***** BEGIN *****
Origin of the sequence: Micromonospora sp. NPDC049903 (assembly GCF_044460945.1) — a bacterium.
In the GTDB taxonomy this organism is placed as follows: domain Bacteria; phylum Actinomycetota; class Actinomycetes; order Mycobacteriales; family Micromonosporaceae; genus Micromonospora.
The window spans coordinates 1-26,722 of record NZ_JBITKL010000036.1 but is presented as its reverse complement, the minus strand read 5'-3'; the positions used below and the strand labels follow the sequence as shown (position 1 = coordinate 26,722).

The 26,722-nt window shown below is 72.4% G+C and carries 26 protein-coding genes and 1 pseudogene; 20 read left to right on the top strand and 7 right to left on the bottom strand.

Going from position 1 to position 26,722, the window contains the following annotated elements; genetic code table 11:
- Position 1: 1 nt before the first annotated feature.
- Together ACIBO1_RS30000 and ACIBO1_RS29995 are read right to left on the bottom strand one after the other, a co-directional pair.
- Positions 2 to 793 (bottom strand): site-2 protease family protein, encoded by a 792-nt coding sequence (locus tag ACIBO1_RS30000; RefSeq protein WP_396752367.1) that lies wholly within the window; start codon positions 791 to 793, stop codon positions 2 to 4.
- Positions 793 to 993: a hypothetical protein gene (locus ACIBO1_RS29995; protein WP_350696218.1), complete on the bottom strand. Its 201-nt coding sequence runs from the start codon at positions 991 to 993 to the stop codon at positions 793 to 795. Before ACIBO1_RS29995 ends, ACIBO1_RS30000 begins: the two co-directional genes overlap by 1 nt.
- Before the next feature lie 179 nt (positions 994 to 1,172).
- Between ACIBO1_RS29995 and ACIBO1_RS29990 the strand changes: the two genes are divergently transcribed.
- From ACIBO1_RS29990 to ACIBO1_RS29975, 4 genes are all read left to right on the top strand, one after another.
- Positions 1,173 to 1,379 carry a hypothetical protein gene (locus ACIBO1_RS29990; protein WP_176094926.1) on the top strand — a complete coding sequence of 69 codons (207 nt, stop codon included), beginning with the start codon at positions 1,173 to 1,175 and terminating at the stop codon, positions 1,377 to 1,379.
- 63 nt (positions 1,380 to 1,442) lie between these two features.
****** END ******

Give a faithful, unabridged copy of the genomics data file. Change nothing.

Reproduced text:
Origin of the sequence: Micromonospora sp. NPDC049903 (assembly GCF_044460945.1) — a bacterium.
In the GTDB taxonomy this organism is placed as follows: domain Bacteria; phylum Actinomycetota; class Actinomycetes; order Mycobacteriales; family Micromonosporaceae; genus Micromonospora.
The window spans coordinates 1-26,722 of record NZ_JBITKL010000036.1 but is presented as its reverse complement, the minus strand read 5'-3'; the positions used below and the strand labels follow the sequence as shown (position 1 = coordinate 26,722).

The 26,722-nt window shown below is 72.4% G+C and carries 26 protein-coding genes and 1 pseudogene; 20 read left to right on the top strand and 7 right to left on the bottom strand.

Going from position 1 to position 26,722, the window contains the following annotated elements; genetic code table 11:
- Position 1: 1 nt before the first annotated feature.
- Together ACIBO1_RS30000 and ACIBO1_RS29995 are read right to left on the bottom strand one after the other, a co-directional pair.
- Positions 2 to 793 (bottom strand): site-2 protease family protein, encoded by a 792-nt coding sequence (locus tag ACIBO1_RS30000; RefSeq protein WP_396752367.1) that lies wholly within the window; start codon positions 791 to 793, stop codon positions 2 to 4.
- Positions 793 to 993: a hypothetical protein gene (locus ACIBO1_RS29995; protein WP_350696218.1), complete on the bottom strand. Its 201-nt coding sequence runs from the start codon at positions 991 to 993 to the stop codon at positions 793 to 795. Before ACIBO1_RS29995 ends, ACIBO1_RS30000 begins: the two co-directional genes overlap by 1 nt.
- Before the next feature lie 179 nt (positions 994 to 1,172).
- Between ACIBO1_RS29995 and ACIBO1_RS29990 the strand changes: the two genes are divergently transcribed.
- From ACIBO1_RS29990 to ACIBO1_RS29975, 4 genes are all read left to right on the top strand, one after another.
- Positions 1,173 to 1,379 carry a hypothetical protein gene (locus ACIBO1_RS29990; protein WP_176094926.1) on the top strand — a complete coding sequence of 69 codons (207 nt, stop codon included), beginning with the start codon at positions 1,173 to 1,175 and terminating at the stop codon, positions 1,377 to 1,379.
- 63 nt (positions 1,380 to 1,442) lie between these two features.